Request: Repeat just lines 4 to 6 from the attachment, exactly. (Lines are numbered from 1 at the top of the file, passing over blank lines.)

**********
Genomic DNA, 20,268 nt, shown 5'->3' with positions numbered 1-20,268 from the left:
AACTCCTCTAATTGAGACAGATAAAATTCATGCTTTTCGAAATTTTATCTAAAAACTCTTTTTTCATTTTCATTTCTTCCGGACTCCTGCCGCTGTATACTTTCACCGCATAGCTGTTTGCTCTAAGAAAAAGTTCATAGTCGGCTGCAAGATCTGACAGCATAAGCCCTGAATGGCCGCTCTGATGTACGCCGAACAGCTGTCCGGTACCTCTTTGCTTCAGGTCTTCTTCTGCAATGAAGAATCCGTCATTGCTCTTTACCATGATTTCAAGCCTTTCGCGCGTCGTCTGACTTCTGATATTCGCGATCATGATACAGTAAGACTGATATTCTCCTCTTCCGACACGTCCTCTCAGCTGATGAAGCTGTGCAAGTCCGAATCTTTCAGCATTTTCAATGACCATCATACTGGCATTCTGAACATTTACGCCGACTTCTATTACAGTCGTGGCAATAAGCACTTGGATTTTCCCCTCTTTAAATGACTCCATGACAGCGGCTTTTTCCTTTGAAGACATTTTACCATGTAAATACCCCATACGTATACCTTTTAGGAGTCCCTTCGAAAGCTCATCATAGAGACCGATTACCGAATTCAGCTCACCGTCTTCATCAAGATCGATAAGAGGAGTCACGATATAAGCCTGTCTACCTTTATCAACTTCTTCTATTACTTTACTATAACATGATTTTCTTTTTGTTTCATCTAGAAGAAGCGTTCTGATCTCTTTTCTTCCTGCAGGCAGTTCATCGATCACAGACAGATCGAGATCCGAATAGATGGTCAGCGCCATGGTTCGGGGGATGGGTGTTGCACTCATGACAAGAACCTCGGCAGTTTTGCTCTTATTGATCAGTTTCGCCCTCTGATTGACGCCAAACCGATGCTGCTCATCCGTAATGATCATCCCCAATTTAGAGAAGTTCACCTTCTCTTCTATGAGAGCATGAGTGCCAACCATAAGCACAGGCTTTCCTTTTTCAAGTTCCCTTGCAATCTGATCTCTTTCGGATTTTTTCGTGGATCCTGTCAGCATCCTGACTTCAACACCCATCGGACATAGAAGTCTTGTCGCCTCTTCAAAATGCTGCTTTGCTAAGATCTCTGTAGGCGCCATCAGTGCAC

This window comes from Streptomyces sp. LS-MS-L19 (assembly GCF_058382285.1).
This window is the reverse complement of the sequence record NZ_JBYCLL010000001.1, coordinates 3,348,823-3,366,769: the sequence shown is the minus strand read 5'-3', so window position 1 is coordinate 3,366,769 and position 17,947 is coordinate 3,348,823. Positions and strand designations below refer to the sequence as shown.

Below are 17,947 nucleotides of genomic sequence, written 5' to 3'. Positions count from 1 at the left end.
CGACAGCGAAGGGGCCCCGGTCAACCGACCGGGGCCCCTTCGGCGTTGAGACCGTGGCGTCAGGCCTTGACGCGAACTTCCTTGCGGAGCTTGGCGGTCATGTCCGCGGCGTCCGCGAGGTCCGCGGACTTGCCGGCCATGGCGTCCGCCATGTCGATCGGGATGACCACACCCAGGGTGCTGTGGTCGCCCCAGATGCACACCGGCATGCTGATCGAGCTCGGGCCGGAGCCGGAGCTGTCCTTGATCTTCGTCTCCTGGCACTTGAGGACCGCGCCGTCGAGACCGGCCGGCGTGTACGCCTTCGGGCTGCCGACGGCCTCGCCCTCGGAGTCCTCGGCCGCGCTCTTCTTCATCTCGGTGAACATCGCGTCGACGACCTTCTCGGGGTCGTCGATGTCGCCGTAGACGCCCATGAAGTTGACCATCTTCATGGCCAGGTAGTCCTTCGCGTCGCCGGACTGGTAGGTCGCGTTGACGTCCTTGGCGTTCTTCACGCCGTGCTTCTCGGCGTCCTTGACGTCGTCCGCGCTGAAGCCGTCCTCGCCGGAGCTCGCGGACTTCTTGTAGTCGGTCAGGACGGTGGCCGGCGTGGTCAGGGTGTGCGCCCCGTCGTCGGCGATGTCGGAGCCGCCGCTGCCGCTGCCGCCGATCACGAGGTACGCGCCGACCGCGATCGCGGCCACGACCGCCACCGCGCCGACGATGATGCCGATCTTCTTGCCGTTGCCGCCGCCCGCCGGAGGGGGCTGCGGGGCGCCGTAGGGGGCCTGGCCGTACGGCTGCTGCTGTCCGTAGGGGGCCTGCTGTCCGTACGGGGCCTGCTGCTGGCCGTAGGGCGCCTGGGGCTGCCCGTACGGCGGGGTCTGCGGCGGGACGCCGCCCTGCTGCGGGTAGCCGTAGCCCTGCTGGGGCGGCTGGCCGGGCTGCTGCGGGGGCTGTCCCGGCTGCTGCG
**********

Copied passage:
This window is the reverse complement of the sequence record NZ_JBYCLL010000001.1, coordinates 3,348,823-3,366,769: the sequence shown is the minus strand read 5'-3', so window position 1 is coordinate 3,366,769 and position 17,947 is coordinate 3,348,823. Positions and strand designations below refer to the sequence as shown.

Below are 17,947 nucleotides of genomic sequence, written 5' to 3'. Positions count from 1 at the left end.
CGACAGCGAAGGGGCCCCGGTCAACCGACCGGGGCCCCTTCGGCGTTGAGACCGTGGCGTCAGGCCTTGACGCGAACTTCCTTGCGGAGCTTGGCGGTCATGTCCGCGGCGTCCGCGAGGTCCGCGGACTTGCCGGCCATGGCGTCCGCCATGTCGATCGGGATGACCACACCCAGGGTGCTGTGGTCGCCCCAGATGCACACCGGCATGCTGATCGAGCTCGGGCCGGAGCCGGAGCTGTCCTTGATCTTCGTCTCCTGGCACTTGAGGACCGCGCCGTCGAGACCGGCCGGCGTGTACGCCTTCGGGCTGCCGACGGCCTCGCCCTCGGAGTCCTCGGCCGCGCTCTTCTTCATCTCGGTGAACATCGCGTCGACGACCTTCTCGGGGTCGTCGATGTCGCCGTAGACGCCCATGAAGTTGACCATCTTCATGGCCAGGTAGTCCTTCGCGTCGCCGGACTGGTAGGTCGCGTTGACGTCCTTGGCGTTCTTCACGCCGTGCTTCTCGGCGTCCTTGACGTCGTCCGCGCTGAAGCCGTCCTCGCCGGAGCTCGCGGACTTCTTGTAGTCGGTCAGGACGGTGGCCGGCGTGGTCAGGGTGTGCGCCCCGTCGTCGGCGATGTCGGAGCCGCCGCTGCCGCTGCCGCCGATCACGAGGTACGCGCCGACCGCGATCGCGGCCACGACCGCCACCGCGCCGACGATGATGCCGATCTTCTTGCCGTTGCCGCCGCCCGCCGGAGGGGGCTGCGGGGCGCCGTAGGGGGCCTGGCCGTACGGCTGCTGCTGTCCGTAGGGGGCCTGCTGTCCGTACGGGGCCTGCTGCTGGCCGTAGGGCGCCTGGGGCTGCCCGTACGGCGGGGTCTGCGGCGGGACGCCGCCCTGCTGCGGGTAGCCGTAGCCCTGCTGGGGCGGCTGGCCGGGCTGCTGCGGGGGCTGTCCCGGCTGCTGCG